As a friend of the late seminary professor, I saw up close his deep character and life-long care for the disenfranchised.
For 15 precious years, Ron Sider was my colleague at Palmer Seminary of Eastern University, just outside of Philadelphia. One of the most passionate voices for defending the vulnerable, he broke negative stereotypes of evangelicals—as well as some conservative evangelicals’ negative stereotypes of social justice.
I first heard of Ron when New Testament scholar Gordon Fee declared that Rich Christians in an Age of Hunger was one book every North American Christian should read.
Gordon was not given to exaggerated book endorsements, so as a college student, I saved up my coins and bought a used copy. I had recently been reading 40 chapters of the Bible a day, so I was very familiar with the book’s recurrent message about caring for the poor. As I read Rich Christians, I was struck: Here was an author who genuinely paid attention to Scripture’s emphasis on this theme.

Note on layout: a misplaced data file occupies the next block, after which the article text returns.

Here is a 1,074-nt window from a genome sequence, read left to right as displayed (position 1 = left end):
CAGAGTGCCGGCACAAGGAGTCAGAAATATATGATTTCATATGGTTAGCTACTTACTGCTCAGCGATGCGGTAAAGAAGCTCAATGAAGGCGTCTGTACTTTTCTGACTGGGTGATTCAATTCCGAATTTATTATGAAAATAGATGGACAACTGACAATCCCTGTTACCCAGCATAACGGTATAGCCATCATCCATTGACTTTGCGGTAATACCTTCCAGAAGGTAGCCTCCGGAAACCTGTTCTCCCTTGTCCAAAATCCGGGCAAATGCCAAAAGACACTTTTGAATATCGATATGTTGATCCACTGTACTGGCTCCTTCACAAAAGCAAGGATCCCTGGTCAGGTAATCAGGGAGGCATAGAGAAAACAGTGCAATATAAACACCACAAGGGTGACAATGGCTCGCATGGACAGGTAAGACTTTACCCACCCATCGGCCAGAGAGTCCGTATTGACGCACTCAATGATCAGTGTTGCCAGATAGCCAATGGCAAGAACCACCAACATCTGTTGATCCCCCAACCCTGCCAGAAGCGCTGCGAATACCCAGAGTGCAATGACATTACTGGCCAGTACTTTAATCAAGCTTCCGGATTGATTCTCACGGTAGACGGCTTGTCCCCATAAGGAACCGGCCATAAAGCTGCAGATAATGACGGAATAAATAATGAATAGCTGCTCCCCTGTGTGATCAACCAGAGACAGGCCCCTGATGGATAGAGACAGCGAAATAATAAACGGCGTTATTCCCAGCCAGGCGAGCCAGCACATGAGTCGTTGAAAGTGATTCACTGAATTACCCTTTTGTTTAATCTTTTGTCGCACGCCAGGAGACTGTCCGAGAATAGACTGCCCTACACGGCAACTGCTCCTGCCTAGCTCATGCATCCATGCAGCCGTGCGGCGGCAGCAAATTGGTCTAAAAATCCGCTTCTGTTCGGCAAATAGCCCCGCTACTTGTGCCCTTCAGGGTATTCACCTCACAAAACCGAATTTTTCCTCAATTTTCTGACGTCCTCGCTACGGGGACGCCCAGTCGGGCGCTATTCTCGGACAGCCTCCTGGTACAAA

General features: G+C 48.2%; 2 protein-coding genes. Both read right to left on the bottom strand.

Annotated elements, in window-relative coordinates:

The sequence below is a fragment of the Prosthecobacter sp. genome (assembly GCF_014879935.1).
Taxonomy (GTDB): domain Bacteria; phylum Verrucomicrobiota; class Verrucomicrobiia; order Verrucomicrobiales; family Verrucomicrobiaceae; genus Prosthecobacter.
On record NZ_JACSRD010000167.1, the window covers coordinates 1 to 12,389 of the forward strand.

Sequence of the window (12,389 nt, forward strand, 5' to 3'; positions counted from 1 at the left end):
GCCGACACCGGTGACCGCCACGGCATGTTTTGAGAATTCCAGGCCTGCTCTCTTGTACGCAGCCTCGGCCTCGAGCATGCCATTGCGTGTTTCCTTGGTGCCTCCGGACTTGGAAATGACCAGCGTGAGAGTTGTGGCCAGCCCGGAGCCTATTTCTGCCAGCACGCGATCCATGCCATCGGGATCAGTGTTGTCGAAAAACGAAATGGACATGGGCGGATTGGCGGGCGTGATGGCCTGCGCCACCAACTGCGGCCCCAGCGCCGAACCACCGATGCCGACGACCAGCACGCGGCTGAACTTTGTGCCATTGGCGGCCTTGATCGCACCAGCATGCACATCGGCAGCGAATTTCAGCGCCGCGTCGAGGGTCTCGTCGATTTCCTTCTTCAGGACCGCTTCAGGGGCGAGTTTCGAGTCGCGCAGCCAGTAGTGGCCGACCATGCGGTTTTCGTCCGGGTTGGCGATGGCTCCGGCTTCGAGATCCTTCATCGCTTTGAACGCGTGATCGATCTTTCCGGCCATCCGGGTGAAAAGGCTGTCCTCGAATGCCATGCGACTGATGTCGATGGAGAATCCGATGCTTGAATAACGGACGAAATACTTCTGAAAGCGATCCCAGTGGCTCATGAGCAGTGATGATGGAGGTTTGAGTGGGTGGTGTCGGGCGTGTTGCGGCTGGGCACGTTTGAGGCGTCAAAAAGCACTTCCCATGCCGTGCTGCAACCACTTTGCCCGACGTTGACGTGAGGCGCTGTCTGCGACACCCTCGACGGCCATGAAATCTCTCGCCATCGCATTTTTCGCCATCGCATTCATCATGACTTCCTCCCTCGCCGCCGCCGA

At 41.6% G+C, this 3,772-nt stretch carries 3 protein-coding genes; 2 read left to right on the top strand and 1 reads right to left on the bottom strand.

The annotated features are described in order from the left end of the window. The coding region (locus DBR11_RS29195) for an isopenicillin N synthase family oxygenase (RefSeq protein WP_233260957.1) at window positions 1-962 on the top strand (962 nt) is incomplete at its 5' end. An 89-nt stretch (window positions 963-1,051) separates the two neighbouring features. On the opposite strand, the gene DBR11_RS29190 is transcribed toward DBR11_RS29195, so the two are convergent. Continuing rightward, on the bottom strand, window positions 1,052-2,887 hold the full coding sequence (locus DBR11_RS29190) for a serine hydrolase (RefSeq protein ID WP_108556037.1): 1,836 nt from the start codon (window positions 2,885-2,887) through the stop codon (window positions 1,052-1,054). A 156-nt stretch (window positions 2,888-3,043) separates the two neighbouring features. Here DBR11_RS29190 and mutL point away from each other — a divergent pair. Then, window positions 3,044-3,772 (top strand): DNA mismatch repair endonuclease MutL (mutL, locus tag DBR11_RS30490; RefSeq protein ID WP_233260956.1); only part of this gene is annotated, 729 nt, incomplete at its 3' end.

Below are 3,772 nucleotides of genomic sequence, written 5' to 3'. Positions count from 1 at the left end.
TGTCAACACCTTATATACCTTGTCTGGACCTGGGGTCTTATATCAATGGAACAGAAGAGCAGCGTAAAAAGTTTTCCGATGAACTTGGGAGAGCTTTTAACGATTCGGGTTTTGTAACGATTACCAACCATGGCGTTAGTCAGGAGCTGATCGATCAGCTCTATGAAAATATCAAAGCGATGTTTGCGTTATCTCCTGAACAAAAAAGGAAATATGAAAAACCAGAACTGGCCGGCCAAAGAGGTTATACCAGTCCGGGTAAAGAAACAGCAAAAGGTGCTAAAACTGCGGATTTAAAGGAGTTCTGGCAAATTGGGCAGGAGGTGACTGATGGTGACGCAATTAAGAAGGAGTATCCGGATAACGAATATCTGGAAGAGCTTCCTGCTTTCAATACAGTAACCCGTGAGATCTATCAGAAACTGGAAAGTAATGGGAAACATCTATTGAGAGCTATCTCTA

Eventually, I discovered that Ron also advocated for racial justice and challenged apartheid, even at a time when those stances were still controversial among many white evangelicals in the United States.
Ron was always ready to learn. His commitment was not to a specific economic theory but rather to helping people in need. In that spirit of humility, he adjusted his approach to particular economic solutions in revised editions of Rich Christians. His PhD was in Reformation history, not global economics.
I knew less about economics than he, so I wouldn’t have known the difference had he not told me later why he made the revisions. His initial approach to economics needed adjustment, he told me, but still, he hoped people would remember that he and his colleagues were right about apartheid.
Some of the more extreme …